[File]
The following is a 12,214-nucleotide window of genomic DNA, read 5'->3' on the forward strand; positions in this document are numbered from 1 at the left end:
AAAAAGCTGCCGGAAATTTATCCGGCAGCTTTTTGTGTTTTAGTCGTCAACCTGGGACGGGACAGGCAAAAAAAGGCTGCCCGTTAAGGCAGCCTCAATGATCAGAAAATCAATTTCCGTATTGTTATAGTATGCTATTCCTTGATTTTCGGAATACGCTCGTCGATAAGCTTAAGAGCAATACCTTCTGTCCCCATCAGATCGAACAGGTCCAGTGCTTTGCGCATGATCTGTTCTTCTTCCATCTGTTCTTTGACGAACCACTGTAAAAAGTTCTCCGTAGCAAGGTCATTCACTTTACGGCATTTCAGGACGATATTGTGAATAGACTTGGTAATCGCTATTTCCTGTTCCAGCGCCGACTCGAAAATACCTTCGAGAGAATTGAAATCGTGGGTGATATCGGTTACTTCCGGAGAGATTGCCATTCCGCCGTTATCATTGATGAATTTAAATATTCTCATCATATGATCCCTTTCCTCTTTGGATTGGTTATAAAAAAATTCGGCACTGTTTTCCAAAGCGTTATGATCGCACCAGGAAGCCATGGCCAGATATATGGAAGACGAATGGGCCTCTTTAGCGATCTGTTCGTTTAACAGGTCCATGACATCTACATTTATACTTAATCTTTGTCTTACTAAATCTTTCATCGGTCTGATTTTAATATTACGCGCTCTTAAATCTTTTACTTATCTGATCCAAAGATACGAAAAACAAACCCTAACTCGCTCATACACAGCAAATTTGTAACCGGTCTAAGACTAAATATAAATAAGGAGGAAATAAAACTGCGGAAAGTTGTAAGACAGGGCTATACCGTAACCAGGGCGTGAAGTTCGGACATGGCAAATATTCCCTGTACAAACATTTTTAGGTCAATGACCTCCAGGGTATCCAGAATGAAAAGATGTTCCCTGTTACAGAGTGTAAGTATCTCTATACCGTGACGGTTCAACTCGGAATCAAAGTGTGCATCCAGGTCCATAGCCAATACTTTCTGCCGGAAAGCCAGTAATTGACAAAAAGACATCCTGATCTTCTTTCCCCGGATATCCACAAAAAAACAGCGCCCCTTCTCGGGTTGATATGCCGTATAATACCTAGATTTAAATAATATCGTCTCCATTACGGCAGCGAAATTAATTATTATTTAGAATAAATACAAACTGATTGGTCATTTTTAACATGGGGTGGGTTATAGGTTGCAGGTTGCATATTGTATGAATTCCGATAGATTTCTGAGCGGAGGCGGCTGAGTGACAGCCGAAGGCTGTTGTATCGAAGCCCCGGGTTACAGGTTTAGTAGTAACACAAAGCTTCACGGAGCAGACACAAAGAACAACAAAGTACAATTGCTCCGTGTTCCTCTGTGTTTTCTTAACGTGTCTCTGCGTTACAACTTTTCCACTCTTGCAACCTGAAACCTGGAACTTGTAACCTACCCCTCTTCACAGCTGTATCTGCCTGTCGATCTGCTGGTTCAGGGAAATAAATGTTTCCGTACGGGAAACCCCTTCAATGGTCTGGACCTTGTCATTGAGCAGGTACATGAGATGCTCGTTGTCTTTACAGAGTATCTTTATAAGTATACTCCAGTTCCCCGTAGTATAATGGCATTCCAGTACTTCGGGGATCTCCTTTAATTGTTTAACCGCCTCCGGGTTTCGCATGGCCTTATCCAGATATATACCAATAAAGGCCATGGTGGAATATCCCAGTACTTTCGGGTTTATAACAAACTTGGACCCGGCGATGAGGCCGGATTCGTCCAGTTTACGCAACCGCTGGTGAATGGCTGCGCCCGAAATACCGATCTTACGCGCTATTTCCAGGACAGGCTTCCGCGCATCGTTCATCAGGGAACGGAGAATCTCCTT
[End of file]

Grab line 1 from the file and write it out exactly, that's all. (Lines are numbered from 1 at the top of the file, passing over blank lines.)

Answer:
The following is a 12,214-nucleotide window of genomic DNA, read 5'->3' on the forward strand; positions in this document are numbered from 1 at the left end: